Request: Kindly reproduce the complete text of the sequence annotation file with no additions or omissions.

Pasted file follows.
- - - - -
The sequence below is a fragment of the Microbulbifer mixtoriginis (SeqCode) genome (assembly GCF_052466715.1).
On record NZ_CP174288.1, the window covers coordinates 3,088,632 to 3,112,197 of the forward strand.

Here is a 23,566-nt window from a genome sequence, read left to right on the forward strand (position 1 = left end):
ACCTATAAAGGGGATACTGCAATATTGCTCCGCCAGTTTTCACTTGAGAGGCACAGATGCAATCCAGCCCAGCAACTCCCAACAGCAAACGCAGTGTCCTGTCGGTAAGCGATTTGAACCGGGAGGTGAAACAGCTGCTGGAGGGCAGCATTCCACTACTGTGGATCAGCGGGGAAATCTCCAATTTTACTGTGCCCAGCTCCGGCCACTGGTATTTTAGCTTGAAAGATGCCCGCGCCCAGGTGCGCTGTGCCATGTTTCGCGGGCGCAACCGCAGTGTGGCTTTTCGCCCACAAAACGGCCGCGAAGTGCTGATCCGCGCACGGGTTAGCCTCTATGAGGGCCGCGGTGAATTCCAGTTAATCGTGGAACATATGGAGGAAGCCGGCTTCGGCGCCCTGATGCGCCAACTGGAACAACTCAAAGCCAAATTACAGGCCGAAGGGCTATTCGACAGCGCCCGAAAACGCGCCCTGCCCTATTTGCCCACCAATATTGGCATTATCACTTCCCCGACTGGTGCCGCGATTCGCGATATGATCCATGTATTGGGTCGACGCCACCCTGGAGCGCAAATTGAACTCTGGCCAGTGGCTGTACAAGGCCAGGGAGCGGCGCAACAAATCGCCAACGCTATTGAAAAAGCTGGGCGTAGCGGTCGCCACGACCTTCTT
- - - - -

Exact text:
The sequence below is a fragment of the Microbulbifer mixtoriginis (SeqCode) genome (assembly GCF_052466715.1).
On record NZ_CP174288.1, the window covers coordinates 3,088,632 to 3,112,197 of the forward strand.

Here is a 23,566-nt window from a genome sequence, read left to right on the forward strand (position 1 = left end):
ACCTATAAAGGGGATACTGCAATATTGCTCCGCCAGTTTTCACTTGAGAGGCACAGATGCAATCCAGCCCAGCAACTCCCAACAGCAAACGCAGTGTCCTGTCGGTAAGCGATTTGAACCGGGAGGTGAAACAGCTGCTGGAGGGCAGCATTCCACTACTGTGGATCAGCGGGGAAATCTCCAATTTTACTGTGCCCAGCTCCGGCCACTGGTATTTTAGCTTGAAAGATGCCCGCGCCCAGGTGCGCTGTGCCATGTTTCGCGGGCGCAACCGCAGTGTGGCTTTTCGCCCACAAAACGGCCGCGAAGTGCTGATCCGCGCACGGGTTAGCCTCTATGAGGGCCGCGGTGAATTCCAGTTAATCGTGGAACATATGGAGGAAGCCGGCTTCGGCGCCCTGATGCGCCAACTGGAACAACTCAAAGCCAAATTACAGGCCGAAGGGCTATTCGACAGCGCCCGAAAACGCGCCCTGCCCTATTTGCCCACCAATATTGGCATTATCACTTCCCCGACTGGTGCCGCGATTCGCGATATGATCCATGTATTGGGTCGACGCCACCCTGGAGCGCAAATTGAACTCTGGCCAGTGGCTGTACAAGGCCAGGGAGCGGCGCAACAAATCGCCAACGCTATTGAAAAAGCTGGGCGTAGCGGTCGCCACGACCTTCTT